Maria testified she is a citizen of Belgium and she has never lived in Texas. She further testified she believed Donovan is a Texas domiciliary and that he told her he intended to return to Texas after his military service ends. After a hearing on April 13, 2012 on the motion to reconsider, the trial court again denied the motion. This petition for writ of mandamus ensued.


To be entitled to mandamus relief, Donovan must establish the trial court clearly abused its discretion and he lacks an adequate remedy by appeal. See In re Prudential Ins. Co. of Am., 148 S.W.3d 124, 135–36 (Tex.2004) (orig.proceeding); Walker v. Packer, 827 S.W.2d 833, 839–40 (Tex.1992) (orig.proceeding). An abuse of discretion with respect to factual matters occurs if the record establishes the trial court could reasonably have reached only one decision. Walker, 827 S.W.2d at 840. However, “[a] trial court has no ‘discretion’ in determining what the law is or applying the law to the facts,” and “a clear failure by the trial court to analyze or apply the law correctly will constitute an abuse of discretion.” Id.

“The right to apply for, or obtain a divorce is not a natural one, but is accorded only by reason of statute, and the state has the right to determine who are entitled to use its courts for that purpose and upon what conditions they may do so.” Wood v. Wood, 320 S.W.2d 807, 810 (Tex.1959). Under the Family Code, “[a] suit for divorce may not be maintained in this state unless at the time the suit is filed either the petitioner or the respondent has been: (1) a domiciliary of this state for the preceding six-month period; and (2) a resident of the county in which the suit is filed for the preceding 90–day period.” See Tex. Fam.Code Ann. § 6.301 (General Residency Rule for Divorce Suit). Although section 6.301 is not itself jurisdictional, it is akin to a jurisdictional provision because it controls a party's right to maintain a suit for divorce and is a mandatory requirement that cannot be waived. Reynolds v. Reynolds, 86 S.W.3d 272, 276 (Tex.App.-Austin 2002, no pet.) (relying on Oak v. Oak, 814 S.W.2d 834, 837 (Tex.App.-Houston [14th Dist.] 1991, writ denied)); See also In re Lai, 333 S.W.3d 645, 648 (Tex.App.-Dallas 2009, no pet .). Therefore, the trial court could not maintain the suit unless the residency requirements are met. Reynolds, 86 S.W.3d at 276. While the requirements of domicile and residence under section 6.301 are a fact issue for the trial court to determine, such findings will be reversed if there is a clear abuse of discretion. Griffith v. Griffith, 341 S.W.3d 43, 53 (Tex.App.-San Antonio 2011, no pet. h.).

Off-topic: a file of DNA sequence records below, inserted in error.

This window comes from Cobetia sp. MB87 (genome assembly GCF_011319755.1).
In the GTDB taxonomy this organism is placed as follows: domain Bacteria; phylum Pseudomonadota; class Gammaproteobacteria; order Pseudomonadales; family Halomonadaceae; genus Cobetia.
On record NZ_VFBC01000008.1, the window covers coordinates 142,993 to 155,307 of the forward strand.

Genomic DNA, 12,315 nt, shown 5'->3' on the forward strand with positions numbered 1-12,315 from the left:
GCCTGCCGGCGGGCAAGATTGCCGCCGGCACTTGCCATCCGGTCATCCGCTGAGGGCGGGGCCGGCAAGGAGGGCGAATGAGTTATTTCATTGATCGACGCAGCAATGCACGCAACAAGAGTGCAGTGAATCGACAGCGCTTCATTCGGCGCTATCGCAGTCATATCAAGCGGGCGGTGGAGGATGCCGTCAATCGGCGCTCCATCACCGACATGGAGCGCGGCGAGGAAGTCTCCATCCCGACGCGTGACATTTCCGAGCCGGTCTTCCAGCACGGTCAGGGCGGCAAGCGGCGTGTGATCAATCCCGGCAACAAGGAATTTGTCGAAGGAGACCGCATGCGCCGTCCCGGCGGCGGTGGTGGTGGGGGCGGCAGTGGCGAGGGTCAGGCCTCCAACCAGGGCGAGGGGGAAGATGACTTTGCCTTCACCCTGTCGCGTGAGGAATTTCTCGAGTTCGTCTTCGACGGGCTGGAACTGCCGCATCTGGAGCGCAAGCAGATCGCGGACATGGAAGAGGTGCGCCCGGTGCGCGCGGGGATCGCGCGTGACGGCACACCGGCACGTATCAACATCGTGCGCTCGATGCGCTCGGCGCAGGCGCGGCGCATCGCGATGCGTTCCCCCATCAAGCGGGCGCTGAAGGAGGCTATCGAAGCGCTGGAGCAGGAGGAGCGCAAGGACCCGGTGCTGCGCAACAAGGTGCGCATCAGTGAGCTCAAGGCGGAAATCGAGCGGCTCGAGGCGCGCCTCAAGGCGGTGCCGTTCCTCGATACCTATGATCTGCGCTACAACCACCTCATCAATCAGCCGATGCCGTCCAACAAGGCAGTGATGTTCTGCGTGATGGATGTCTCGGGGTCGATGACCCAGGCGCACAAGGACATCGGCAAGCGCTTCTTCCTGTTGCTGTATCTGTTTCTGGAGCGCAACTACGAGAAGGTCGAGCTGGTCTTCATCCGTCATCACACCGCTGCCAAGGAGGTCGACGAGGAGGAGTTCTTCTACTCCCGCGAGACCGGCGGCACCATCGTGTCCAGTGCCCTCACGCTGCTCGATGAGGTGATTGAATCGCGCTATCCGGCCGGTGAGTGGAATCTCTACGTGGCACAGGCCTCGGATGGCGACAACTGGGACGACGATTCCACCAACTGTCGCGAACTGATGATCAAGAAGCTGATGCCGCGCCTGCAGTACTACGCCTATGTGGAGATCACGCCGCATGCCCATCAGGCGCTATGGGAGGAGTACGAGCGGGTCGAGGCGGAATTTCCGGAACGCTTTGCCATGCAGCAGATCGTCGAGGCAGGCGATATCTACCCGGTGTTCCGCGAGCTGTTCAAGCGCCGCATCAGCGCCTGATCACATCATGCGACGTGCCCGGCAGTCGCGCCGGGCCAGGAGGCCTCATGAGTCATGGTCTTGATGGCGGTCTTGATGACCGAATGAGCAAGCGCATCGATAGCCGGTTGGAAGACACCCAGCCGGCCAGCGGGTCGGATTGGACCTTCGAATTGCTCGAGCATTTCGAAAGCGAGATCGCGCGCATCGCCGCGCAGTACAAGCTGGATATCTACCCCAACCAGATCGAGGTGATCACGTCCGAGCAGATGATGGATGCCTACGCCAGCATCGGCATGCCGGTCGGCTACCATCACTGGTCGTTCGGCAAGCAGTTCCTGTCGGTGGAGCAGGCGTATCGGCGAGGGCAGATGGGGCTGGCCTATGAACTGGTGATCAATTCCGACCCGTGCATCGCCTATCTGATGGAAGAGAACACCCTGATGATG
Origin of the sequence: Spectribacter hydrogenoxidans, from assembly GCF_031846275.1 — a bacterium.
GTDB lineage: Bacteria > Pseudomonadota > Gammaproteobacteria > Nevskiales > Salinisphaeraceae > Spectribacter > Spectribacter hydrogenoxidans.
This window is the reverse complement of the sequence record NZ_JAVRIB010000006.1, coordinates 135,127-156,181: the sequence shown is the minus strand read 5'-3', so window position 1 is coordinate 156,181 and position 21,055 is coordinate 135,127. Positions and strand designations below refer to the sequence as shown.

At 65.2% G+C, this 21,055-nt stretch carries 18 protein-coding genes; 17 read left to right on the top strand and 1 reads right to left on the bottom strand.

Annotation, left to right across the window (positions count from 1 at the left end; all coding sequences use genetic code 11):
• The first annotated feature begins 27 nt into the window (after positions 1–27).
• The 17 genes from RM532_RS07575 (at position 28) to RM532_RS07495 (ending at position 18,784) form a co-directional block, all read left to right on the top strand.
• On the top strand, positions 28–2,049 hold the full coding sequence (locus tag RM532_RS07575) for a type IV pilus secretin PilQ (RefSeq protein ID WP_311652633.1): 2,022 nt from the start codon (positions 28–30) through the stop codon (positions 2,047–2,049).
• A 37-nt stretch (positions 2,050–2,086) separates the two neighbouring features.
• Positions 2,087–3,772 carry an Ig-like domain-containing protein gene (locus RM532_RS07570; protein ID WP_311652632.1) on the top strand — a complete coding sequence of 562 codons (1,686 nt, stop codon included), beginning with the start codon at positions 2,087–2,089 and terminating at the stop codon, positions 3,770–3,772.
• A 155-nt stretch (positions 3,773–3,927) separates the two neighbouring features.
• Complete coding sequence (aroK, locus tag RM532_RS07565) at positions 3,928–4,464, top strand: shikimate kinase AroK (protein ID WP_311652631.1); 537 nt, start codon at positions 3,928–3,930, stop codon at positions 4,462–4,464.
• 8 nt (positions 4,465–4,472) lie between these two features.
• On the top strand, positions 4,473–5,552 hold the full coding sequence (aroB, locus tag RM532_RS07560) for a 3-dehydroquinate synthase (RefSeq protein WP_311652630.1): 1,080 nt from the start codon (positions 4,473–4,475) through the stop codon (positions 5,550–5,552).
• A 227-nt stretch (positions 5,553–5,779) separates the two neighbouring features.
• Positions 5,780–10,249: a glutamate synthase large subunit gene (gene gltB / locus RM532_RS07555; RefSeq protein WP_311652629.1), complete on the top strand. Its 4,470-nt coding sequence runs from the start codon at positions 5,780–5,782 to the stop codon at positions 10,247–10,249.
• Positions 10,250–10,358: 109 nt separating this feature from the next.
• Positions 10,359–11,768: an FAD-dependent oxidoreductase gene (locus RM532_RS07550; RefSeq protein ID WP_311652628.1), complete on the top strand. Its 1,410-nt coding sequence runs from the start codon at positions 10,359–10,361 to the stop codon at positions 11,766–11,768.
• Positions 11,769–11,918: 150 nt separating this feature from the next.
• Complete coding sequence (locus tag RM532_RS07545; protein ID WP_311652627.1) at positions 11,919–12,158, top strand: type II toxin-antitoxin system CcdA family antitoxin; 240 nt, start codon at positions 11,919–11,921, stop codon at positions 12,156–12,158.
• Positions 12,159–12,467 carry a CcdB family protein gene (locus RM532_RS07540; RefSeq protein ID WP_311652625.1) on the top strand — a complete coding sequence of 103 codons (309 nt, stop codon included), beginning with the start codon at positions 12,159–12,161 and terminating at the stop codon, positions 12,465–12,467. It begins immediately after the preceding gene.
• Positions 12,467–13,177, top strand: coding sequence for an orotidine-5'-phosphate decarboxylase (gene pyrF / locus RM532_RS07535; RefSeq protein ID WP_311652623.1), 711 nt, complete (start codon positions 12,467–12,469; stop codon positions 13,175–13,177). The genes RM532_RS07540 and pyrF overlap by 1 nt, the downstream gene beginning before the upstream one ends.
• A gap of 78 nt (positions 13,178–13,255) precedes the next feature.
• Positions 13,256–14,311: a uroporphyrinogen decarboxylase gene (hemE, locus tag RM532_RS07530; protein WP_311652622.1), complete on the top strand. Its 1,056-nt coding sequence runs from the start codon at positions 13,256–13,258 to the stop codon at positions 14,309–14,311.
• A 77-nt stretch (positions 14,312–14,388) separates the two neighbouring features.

“The test for ‘residence’ or ‘domicile’ typically involves an inquiry into a person's intent.” Powell v. Stover, 165 S.W.3d 322, 326 (Tex.2005). When determining where a person resides, volition, intention and action are all elements to be equally considered. See Mills v. Bartlett, 377 S.W.2d 636, 637 (Tex.1964). In order to be a resident, there must be an intention to establish a permanent domicile or home, and the intention must be accompanied by some act done in the execution of the intent. Wilson v. Wilson, 189 S.W.2d 212, 213 (Tex.Civ.App.-Fort Worth 1945, no writ). With regards to a soldier in the military, the “soldier does not acquire a new domicile merely by being stationed at a particular place in the line of duty. Rather, a soldier's domicile remains the same as when he or she entered the service, unless proof of clear and unequivocal intention to change domicile is shown.” See Torrington Co. v. Stutzman, 46 S.W.3d 829, 849 n. 17 (Tex.2000) (internal citations omitted); see also Miller v. Miller, 306 S.W.2d 175, 176 (Tex.App.-San Antonio 1957, no writ) (holding a military service member who at the time he entered the armed forces lived in Victoria County, Texas and did not acquire another permanent residence retained his residence and domicile as it existed at the time he entered the service).